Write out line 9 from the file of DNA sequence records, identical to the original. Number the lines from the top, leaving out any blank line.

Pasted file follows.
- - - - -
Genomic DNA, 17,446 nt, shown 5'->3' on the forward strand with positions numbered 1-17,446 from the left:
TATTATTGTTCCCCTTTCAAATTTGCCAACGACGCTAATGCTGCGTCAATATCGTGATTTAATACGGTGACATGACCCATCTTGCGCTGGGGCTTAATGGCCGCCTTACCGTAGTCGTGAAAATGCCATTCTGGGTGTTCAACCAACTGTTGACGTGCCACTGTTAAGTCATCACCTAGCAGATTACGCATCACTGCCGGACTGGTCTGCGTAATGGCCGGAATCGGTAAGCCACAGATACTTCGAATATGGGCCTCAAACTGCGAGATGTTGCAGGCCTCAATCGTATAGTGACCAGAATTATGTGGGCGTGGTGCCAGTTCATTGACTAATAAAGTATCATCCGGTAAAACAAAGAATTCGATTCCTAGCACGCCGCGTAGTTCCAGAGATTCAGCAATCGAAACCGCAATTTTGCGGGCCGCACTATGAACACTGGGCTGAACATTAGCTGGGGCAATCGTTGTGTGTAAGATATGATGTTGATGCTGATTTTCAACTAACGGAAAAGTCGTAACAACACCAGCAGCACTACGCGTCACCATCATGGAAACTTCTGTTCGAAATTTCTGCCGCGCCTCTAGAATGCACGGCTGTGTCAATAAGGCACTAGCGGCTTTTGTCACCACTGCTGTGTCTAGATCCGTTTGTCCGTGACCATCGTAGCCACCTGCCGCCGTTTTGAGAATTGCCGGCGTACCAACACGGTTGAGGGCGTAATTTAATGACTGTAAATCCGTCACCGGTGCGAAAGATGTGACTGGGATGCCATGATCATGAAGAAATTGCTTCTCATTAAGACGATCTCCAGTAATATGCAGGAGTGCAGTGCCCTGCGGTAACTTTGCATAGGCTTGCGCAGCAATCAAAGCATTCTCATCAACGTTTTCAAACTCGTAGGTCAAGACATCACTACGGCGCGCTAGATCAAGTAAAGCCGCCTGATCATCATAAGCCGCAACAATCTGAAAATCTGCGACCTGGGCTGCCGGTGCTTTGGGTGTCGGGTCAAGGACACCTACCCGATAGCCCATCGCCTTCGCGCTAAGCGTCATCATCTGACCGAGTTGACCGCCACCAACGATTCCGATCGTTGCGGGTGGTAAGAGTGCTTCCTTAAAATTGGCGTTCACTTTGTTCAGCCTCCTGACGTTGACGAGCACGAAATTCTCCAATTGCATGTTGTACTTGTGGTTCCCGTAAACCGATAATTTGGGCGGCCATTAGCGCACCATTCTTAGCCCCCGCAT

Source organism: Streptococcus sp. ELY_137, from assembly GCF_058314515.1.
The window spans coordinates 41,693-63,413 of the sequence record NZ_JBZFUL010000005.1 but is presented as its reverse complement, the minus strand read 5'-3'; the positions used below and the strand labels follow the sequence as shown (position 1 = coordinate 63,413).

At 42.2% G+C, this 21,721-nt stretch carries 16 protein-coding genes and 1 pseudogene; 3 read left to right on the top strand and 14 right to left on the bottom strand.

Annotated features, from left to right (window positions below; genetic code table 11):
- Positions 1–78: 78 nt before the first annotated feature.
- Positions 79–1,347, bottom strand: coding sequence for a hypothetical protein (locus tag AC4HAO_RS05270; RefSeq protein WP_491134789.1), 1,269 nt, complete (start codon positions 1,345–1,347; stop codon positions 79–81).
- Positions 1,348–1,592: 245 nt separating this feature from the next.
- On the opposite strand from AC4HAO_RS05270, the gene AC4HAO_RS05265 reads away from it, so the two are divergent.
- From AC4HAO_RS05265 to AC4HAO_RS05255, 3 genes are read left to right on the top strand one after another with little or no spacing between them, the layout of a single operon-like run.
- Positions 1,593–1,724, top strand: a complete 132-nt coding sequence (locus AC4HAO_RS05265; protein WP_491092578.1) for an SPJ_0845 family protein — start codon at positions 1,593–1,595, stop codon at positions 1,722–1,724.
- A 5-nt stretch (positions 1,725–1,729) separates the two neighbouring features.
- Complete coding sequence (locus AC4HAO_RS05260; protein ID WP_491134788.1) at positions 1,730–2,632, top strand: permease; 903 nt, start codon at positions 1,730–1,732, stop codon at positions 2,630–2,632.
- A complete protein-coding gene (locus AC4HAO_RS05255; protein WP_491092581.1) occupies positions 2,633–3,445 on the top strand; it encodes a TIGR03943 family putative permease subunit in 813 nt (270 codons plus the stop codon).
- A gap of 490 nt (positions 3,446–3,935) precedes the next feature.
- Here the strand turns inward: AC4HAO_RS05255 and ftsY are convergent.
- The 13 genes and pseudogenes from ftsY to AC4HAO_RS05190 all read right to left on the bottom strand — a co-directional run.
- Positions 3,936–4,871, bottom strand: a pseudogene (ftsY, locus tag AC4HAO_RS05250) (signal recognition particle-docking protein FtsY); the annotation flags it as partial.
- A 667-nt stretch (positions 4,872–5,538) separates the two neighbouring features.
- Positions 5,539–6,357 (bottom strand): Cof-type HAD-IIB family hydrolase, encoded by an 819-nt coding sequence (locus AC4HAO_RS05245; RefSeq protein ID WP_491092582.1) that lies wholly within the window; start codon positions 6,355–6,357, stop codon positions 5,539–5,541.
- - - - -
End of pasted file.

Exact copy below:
- Positions 1,348–1,592: 245 nt separating this feature from the next.